The Little Book of Talent written by Daniel Coyle is a book about  the question of how to get better with skill. Coyle interviewed many talent hotbeds and master trainers. The outcome of his research is a list of 52 directives on improving an ability. 

He separates his list of directives into three major categories:

The first section of his book describes practices to start with a new skill. He recommends looking for role models to analyze, review and copy their abilities in every detail.

Coyle separates skills into two categories, hard- and soft-skills. Hard-skills are the skills that must be very precisely replayed, often hundreds of times. He describes these by the acronym *ABC*: Always Be Consistent. Soft-skill is the capability to choose the best solution from a large selection of possible options. He describes them via by acronym *3R*: Reading, Recognizing, Reacting.

Coyle then presents several approaches to ignite the initial spark for the desire to get better with a new skill. Followed by plenty of pieces of advice for initial training.

Part Two: Deep Practice

Štefan Štefančík —

The second part deals with the learning approach itself.

He describes three different zones that can be applied to your training. The *Comfort Zone*, the *Sweet Spot*, and the *Survival Zone*. The zone where you learn the most is the *sweet spot* when you fail about 50%-80% times.

Coyle suggests that it is better to practice in small chunks. As it is preferable to practice with small and free of failure chunks than repetitions of one big piece with multiple errors.

Having no time constraint, but instead practice with a fixed amount of correctly performed repetitions is recommended.

The trainee should invent small tests and games to make practicing more interesting.

Coyle recommends to split the learning over time and not perform them in big chunks.

There should be no drills instead try to find small games with the skill that you are trying to learn.

Keeping a positive attitude is preferable over a negative reaction where you blame yourself for every minor mistake.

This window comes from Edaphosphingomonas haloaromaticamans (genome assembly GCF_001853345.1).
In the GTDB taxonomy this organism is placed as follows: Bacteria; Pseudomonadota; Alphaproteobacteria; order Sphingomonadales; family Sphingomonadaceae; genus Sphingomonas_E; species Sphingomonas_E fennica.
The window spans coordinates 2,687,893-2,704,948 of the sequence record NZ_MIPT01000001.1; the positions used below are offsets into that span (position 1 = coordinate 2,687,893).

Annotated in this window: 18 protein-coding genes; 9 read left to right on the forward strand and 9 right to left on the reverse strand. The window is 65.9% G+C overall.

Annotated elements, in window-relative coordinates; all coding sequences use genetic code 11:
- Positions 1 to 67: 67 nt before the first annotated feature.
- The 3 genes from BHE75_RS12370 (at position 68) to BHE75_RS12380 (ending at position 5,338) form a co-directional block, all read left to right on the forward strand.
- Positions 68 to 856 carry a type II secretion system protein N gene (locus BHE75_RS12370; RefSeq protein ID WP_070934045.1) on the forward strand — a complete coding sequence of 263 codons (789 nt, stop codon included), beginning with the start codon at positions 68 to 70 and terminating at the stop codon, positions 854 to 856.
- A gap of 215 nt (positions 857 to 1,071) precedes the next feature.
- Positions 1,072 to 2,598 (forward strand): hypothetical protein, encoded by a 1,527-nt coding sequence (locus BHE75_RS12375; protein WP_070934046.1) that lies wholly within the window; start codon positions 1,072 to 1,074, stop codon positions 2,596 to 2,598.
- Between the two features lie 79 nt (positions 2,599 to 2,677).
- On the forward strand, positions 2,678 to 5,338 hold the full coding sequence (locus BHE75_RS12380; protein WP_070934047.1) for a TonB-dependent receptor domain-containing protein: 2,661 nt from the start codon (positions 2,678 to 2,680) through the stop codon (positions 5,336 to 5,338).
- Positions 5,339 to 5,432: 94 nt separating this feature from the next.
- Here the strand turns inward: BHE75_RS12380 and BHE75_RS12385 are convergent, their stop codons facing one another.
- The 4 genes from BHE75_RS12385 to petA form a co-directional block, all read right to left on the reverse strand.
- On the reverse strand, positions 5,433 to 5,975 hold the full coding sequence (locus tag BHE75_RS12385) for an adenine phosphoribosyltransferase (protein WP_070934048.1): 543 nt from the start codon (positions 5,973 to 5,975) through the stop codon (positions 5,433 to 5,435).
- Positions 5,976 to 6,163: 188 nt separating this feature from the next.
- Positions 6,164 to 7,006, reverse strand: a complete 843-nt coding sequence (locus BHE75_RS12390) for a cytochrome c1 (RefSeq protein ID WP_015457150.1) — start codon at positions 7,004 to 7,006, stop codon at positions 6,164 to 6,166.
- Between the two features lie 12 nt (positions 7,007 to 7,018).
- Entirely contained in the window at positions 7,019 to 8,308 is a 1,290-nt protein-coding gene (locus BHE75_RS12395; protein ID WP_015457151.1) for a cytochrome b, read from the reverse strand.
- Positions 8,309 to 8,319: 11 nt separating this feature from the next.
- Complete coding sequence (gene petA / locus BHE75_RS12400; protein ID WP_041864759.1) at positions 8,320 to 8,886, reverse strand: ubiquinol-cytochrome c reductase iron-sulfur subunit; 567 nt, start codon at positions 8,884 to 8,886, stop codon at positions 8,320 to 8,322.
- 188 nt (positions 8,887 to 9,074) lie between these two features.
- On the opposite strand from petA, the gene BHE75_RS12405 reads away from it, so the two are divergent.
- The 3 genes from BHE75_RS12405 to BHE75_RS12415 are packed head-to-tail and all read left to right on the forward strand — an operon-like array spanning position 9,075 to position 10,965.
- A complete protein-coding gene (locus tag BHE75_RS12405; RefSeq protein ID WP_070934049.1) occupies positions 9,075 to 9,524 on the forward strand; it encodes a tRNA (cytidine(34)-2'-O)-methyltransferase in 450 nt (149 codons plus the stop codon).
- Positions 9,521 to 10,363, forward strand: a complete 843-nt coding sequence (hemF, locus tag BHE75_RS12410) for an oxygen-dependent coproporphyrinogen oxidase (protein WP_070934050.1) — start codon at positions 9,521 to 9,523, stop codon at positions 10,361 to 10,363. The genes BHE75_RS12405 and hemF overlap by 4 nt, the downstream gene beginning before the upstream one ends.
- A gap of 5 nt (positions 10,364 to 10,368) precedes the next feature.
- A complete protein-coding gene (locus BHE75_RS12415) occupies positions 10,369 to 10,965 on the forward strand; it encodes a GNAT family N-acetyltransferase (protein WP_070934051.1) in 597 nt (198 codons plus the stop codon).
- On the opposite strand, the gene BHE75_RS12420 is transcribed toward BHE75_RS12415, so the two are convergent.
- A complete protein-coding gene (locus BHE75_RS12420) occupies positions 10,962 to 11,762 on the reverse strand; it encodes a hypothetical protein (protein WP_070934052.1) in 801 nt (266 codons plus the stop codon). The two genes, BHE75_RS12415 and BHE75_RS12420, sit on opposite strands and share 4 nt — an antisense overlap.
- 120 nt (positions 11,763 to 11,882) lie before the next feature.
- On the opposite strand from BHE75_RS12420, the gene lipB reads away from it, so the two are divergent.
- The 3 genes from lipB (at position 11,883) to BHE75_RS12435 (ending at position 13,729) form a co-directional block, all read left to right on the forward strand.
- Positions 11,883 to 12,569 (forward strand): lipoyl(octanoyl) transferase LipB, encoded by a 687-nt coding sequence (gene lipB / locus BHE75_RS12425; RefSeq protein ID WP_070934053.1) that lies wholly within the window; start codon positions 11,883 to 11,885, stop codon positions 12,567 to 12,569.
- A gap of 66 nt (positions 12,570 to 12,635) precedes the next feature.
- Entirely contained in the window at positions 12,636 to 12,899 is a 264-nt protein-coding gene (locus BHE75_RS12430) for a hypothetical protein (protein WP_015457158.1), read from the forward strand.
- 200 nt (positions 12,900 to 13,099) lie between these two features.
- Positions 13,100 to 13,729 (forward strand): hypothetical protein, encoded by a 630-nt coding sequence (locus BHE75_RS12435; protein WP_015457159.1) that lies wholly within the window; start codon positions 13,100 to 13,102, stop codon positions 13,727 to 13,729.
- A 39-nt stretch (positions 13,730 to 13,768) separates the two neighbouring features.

Part 3: Sustaining Progress

The third section is all about progress.

He states that for sustaining progress, the learner can embrace many repetitions that are performed daily.

Learning new abilities instead of trying to break bad habits is adviced.

Coyle suggests teaching the skills to learn them better.

The person who says he knows what he thinks but cannot express it usually does not know what he thinks. – Mortimer Adler

Slowing down to practice any fine detail of every small chunk is recommended as over time the small steps add up to a huge step.

Impact of Software Development

When applying his ideas to computer science, we start by separating hard skills and soft skills. 

The following abilities are typical examples of hard skills:

These can be trained by learning all the functionality of the tools you are using to create the source code, like its usage and keyboard shortcuts.

Reading articles, books and watching tutorials is beneficial.

Reviewing your learning skills via, e.g., Learning Scientists and the famous Learning How to Learn online course is of great help.

The following soft skills are typical attributes of a software developer:

These skills can be learned by training your software development skills.

You can read articles, guides, or journals like freeCodeCamp.

Participating in competition websites like Coderwars, CodeChef or TopCoder.

Watching YouTube videos from training channels, expert developers, like HackerRank or funfunfunction channels or algorithm competitions is beneficial.

To better understand a topic the Feynman Technique is useful.

Trying to do one daily SAP smallest achievable perfection each day will lead to excellent results after doing this for a longer period.

Coyle presented many directives on how to get better with skill. His collection is fascinating and provides many ideas for approaching your learning.

Where to go from here?

Below you will find some useful links that might be helpful.